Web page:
There are generally 5 types of Jinn. Marid are the classic genies of folklore, big barrel-chested with booming voices. They are often associated with water. Effrit are intelligent and cunning and thought to live in societies similar to humans, in caves and underground dwellings. Those of you who were True Blood fans, may remember that there was an Effrit during the last season. They are generally demonic, and this is the type of jinn over which King Solomon is said in the Quran to have had power. I drew from this particular legend to write, “The Opal Ring,” in my newest release, and the jinni in my story is the same one once enslaved by King Solomon with an opal ring.
There are also Ghouls. These have traveled north and west to become common in English language terms as undead monsters. Ghouls are thought to be zombie-like jinn who haunt graveyards and prey on human flesh. They are incapable of goodness and have low intelligence. The Sila are a talented shape shifter form of jinn. They are more tolerant of humans and are usually portrayed as females. They are rarely seen, but are thought to be similar to seelie, from the Middle English word for “good faerie.”  Finally, there are the Vetala, the original vampires, semi-malevolent spirits from ancient Indian (as opposed to Native American) folklore. They can possess human corpses and prevent them from decaying, to trick humans into believing the Vetala is an ordinary person. They are thought to have psychic powers and be able to foresee the future and the past.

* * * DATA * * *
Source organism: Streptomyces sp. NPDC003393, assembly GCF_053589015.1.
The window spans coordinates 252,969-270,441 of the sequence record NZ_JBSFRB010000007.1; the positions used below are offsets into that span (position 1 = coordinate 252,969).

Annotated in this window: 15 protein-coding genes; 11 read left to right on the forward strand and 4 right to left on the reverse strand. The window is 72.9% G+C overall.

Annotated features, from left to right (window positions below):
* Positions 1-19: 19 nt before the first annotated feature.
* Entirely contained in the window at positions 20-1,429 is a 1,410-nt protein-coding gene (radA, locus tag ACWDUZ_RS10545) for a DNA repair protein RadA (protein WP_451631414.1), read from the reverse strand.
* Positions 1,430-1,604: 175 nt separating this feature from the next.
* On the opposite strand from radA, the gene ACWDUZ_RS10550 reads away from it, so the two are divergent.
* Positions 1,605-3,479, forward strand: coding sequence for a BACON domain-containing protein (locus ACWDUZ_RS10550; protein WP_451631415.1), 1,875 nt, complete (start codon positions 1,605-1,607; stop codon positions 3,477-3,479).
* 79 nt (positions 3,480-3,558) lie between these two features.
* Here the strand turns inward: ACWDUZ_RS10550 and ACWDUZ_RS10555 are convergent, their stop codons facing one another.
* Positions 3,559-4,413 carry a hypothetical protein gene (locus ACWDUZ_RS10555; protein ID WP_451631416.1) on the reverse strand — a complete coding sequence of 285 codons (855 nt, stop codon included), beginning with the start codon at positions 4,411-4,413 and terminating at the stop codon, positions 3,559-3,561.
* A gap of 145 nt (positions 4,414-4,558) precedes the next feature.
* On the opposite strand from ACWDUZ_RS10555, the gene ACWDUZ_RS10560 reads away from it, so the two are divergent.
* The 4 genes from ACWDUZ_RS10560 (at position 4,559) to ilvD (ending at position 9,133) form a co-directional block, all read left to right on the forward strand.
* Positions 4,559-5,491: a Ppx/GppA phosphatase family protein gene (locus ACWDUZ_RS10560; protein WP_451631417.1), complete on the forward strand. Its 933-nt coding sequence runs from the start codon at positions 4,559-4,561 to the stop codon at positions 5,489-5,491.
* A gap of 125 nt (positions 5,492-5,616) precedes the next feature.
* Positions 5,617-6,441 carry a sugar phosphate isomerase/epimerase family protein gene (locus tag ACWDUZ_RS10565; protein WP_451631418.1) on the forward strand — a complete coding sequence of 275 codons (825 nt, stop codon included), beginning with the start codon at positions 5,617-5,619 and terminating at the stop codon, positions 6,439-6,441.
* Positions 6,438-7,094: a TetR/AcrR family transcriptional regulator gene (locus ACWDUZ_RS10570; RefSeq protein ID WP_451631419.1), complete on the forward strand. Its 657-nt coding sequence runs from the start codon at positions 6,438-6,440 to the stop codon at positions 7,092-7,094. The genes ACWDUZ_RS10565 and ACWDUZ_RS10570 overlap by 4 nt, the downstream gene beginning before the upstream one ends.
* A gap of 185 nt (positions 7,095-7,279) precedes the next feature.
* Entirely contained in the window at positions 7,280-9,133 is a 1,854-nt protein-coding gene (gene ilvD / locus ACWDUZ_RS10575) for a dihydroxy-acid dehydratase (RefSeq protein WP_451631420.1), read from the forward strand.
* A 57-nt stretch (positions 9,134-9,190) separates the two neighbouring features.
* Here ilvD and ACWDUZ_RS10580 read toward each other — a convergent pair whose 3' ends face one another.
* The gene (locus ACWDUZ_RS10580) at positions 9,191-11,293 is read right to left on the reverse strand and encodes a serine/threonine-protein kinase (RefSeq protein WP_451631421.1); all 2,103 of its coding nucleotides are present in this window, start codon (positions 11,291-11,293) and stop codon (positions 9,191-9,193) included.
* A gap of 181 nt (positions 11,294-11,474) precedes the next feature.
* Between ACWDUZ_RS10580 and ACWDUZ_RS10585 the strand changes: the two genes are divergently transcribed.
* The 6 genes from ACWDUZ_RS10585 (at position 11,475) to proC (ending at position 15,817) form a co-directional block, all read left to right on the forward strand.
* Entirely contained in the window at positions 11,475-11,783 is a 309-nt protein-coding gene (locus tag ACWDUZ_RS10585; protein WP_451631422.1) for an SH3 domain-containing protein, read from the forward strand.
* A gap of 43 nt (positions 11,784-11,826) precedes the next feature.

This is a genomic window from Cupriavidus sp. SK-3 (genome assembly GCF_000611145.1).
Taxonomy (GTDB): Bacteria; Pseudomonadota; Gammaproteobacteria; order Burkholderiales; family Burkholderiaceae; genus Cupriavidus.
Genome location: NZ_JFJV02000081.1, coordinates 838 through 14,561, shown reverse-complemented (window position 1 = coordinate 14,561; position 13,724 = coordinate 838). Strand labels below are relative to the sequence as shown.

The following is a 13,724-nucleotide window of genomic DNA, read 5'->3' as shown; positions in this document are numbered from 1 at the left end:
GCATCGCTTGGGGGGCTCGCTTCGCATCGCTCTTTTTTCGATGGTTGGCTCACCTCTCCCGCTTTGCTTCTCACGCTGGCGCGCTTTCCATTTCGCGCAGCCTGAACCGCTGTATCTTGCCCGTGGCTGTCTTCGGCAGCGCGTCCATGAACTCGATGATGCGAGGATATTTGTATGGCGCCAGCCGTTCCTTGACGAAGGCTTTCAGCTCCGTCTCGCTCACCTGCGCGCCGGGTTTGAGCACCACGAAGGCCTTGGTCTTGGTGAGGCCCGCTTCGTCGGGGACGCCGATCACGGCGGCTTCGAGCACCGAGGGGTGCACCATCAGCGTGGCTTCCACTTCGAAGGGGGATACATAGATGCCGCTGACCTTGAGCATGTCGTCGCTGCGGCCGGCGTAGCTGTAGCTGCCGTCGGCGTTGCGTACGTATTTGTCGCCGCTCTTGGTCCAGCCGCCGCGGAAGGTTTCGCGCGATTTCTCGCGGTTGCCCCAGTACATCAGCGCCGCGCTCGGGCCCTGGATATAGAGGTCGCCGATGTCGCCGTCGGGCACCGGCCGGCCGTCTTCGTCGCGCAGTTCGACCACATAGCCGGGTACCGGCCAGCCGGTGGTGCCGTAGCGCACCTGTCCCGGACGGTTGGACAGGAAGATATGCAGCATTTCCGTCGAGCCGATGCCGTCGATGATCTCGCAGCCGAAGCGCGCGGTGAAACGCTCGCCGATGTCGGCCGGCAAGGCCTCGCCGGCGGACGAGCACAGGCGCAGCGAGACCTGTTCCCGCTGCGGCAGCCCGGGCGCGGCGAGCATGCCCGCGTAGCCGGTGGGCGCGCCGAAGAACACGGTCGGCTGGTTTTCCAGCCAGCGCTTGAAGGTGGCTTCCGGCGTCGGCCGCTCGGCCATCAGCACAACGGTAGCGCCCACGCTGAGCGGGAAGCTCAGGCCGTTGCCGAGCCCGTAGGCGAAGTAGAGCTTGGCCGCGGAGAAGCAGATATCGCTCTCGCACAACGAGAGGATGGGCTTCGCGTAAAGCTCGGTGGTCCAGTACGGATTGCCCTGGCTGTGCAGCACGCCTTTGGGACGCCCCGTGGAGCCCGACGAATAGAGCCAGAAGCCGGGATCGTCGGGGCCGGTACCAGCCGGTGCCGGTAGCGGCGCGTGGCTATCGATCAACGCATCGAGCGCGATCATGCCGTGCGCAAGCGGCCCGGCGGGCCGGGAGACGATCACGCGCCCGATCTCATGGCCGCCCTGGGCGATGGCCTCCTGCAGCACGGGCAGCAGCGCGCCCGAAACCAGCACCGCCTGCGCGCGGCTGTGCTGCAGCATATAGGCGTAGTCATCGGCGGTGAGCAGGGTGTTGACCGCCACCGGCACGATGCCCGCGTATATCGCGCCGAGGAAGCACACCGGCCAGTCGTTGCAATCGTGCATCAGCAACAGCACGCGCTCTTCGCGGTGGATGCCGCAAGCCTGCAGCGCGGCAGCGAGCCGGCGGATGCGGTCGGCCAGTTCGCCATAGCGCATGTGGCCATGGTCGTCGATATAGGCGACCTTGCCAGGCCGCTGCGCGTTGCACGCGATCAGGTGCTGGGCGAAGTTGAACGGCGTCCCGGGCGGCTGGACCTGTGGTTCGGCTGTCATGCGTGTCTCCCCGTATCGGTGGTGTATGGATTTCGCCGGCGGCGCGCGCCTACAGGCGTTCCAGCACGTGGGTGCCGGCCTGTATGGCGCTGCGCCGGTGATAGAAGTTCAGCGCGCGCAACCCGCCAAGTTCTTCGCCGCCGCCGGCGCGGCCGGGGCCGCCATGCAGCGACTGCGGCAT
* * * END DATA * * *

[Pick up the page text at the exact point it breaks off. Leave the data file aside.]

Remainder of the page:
I've included a link to an awesome movie on magicians being aided by jinn (which you read about in my new release below, too!). It's a long show 2 1/2 hours, so if you find it interesting you may want to bookmark it for when you have the time, but it's really interesting. The collection and comments by David Copperfield alone were fascinating to me as I saw him live in the 70s!


So I guess, the Jinn are an entire cast of creatures until themselves. There’s plenty of fodder here for many a future tale, and if you’d like to see what I’ve done with a Jinn tale, pick up a copy of my new release! It’s an Amazon Bestselling Hot New Release Anthology! And since it’s October, I’m donating $1 to Breast Cancer research in memory of my mom for every copy I sell, and Tell-Tale Publishing is donating 1% of all their October sales of the anthology to BCR!

https://www.amazon.com/Keepers-Secret-Tell-Tale-Publishings-Anthology-ebook/dp/B01LZWD65F